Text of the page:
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This week's meeting of the Labor Knesset faction was so interesting that flies fell off the wall at what they heard. "The left is acting like a little boy when it says 'I want peace,'" said the leader who is now also filling his deputy's role. "Like a little boy who wants a toy now and needs an adult to understand," he clarified.

The adult in question, as you've surely guessed, is certainly no little boy. He is already a big boy, with special needs, very special needs. When other, smaller children try to build something out of Lego, he takes apart their watches and their chances, their governments and their parties, their friendships and their commitments, everything in sight. Ehud B., as his name appears on the faded towel from the kibbutz, quite likes immediate gratification and the most expensive toys, but he is willing to share them only with his family, not with the friends he doesn't have; they have had it with the damage done by this problem child.

For about 10 years now, like a mockingbird, he has been leading the chant that there is no one to talk to. In the faction meeting he added a reason: Mahmoud Abbas - who is now preparing for an impending election, for a fateful campaign against Hamas - cannot be a reasonable partner because he will radicalize his positions for the election.

Hold on now - wasn't it Barak who, just a few days before he himself faced elections, and without a majority in the Knesset, held talks with the Palestinians in Taba? Did he not clutch at them, like a drowning man clutching at a straw, in the hope that some "nonpaper" paper would save him from defeat at the last minute? But he pushes Abbas away with this very same straw.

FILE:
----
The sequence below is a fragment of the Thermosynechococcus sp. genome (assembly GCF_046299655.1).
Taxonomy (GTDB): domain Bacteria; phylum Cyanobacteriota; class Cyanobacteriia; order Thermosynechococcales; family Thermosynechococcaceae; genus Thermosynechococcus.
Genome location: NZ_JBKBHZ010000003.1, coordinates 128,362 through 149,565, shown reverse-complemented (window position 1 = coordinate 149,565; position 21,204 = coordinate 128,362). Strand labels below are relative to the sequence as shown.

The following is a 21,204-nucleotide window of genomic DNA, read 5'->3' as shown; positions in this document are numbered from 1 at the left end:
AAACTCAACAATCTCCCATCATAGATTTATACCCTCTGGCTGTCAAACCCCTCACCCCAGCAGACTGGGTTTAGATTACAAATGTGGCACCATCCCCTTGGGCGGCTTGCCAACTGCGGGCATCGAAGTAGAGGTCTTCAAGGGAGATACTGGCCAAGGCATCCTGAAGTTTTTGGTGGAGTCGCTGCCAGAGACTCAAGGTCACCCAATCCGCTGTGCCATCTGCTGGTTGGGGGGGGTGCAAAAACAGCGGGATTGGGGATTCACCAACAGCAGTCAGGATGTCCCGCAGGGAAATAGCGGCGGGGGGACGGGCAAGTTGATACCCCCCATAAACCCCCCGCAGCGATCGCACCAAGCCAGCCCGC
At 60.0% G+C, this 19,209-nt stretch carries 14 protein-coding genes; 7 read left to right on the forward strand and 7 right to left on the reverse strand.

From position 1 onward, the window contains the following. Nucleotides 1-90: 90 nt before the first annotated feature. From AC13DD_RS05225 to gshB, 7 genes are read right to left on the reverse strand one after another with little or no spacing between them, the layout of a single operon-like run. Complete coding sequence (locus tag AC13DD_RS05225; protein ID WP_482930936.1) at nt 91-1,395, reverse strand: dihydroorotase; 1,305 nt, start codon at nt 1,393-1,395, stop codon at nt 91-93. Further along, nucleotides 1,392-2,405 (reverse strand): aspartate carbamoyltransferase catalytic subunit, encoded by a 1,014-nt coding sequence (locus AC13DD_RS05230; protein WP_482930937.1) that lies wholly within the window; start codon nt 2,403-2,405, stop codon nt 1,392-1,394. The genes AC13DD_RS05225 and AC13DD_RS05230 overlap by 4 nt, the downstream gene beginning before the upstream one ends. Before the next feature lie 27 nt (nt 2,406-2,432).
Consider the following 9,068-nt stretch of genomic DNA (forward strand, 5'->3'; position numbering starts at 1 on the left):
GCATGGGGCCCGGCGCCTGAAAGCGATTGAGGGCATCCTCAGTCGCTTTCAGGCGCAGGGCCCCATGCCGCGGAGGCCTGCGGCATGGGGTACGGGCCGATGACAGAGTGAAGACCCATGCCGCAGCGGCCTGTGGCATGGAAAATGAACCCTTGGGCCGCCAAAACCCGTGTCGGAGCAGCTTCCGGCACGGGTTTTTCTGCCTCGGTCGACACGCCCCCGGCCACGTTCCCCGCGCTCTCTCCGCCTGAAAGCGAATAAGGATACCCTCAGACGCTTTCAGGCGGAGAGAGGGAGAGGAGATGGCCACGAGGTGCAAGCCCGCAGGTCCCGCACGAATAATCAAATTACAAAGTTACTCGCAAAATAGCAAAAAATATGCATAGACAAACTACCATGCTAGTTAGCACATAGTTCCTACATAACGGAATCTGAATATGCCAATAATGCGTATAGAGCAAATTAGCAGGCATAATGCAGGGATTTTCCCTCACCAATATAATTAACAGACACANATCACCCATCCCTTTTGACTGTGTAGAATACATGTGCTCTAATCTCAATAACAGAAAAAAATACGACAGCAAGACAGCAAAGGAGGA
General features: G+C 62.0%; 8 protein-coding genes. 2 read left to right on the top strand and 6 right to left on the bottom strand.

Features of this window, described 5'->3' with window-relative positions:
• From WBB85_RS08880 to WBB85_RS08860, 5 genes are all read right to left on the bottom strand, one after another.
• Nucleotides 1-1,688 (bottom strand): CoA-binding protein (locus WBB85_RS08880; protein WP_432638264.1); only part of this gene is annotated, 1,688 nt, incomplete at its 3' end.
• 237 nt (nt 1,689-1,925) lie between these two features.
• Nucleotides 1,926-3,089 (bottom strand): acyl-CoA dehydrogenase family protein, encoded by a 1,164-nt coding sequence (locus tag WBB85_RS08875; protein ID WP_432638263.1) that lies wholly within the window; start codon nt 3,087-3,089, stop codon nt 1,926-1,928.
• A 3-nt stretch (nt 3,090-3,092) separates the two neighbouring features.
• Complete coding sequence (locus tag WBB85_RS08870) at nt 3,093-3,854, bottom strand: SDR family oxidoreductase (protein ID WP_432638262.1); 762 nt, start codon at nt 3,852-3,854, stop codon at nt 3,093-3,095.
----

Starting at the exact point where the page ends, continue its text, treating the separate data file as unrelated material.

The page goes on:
He raked Daniel Ben-Simon, that tamed rebel, over the coals at the meeting: "You should be careful in your criticism because the other side can hear you." We have not heard such a charge since Golda's day. True, it is not always pleasant when the "other side" listens, writes things down and even quotes you. Sometimes I would be informed that the official Syrian newspaper Tishreen had printed quotes attributed to me. I would be embarrassed for a moment, but just for a moment. If we don't want to be Syrians, there is no choice but to speak in, and listen to, more than one voice. Does Barak, deep in his heart, want to be Assad, without all the nudniks around him?

Imagine Barack Obama castigating his vice president, who is known to object to sending more troops to Afghanistan: "Joe, watch your mouth, the Taliban and Al-Qaida are listening closely." But what a ridiculous comparison that is, considering the people involved: their people of tomorrow as opposed to our people of yesterday.

Everyone has their own nightmares, particularly in the autumn. Lately, when I sleep, I've been hearing a voice whispering: "There are only two candidates left in this country, and you have no alternative but to choose between them - Benjamin Netanyahu and Ehud Barak."

A gun is pressed against my head. I break out in a cold sweat, cry out in my sleep and wake up terrified. If that happened in reality, and not only in a nightmare, I might vote Bibi rather than Barak, if only to redeem just a little of the honor of the Israeli left, which Rabin's "heir" will be representing at tomorrow's memorial rally. And why should Vice Premier Moshe Ya'alon, who also hails from a kibbutz, not be part of the Labor movement as well? Next year in Rabin Square.